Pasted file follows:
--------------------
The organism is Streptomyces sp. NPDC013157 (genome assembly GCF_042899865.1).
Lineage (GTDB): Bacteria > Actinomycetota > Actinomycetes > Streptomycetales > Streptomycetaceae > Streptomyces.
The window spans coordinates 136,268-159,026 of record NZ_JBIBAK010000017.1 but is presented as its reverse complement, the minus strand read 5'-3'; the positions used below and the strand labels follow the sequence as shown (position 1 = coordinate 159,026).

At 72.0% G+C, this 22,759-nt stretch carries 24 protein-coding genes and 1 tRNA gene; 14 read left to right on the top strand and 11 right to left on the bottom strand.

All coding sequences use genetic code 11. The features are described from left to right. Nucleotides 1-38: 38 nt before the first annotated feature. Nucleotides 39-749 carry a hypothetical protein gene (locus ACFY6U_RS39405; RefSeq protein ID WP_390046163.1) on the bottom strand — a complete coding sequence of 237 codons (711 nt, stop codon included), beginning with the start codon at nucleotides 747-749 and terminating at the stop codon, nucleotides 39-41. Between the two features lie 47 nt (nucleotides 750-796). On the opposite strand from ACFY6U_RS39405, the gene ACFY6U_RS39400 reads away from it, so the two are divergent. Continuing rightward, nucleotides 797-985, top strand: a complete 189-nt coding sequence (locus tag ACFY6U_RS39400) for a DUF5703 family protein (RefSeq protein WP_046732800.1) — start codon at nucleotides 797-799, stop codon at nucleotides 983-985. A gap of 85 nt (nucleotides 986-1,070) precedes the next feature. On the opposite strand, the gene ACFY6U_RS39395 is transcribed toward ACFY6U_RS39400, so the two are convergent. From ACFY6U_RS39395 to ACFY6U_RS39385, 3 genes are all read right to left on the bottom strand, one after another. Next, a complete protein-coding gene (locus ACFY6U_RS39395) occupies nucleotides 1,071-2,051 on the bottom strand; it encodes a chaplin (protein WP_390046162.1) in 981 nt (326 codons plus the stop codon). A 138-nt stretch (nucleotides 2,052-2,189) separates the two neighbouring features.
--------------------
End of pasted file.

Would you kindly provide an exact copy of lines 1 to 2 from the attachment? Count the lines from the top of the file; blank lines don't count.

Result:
The organism is Streptomyces sp. NPDC013157 (genome assembly GCF_042899865.1).
Lineage (GTDB): Bacteria > Actinomycetota > Actinomycetes > Streptomycetales > Streptomycetaceae > Streptomyces.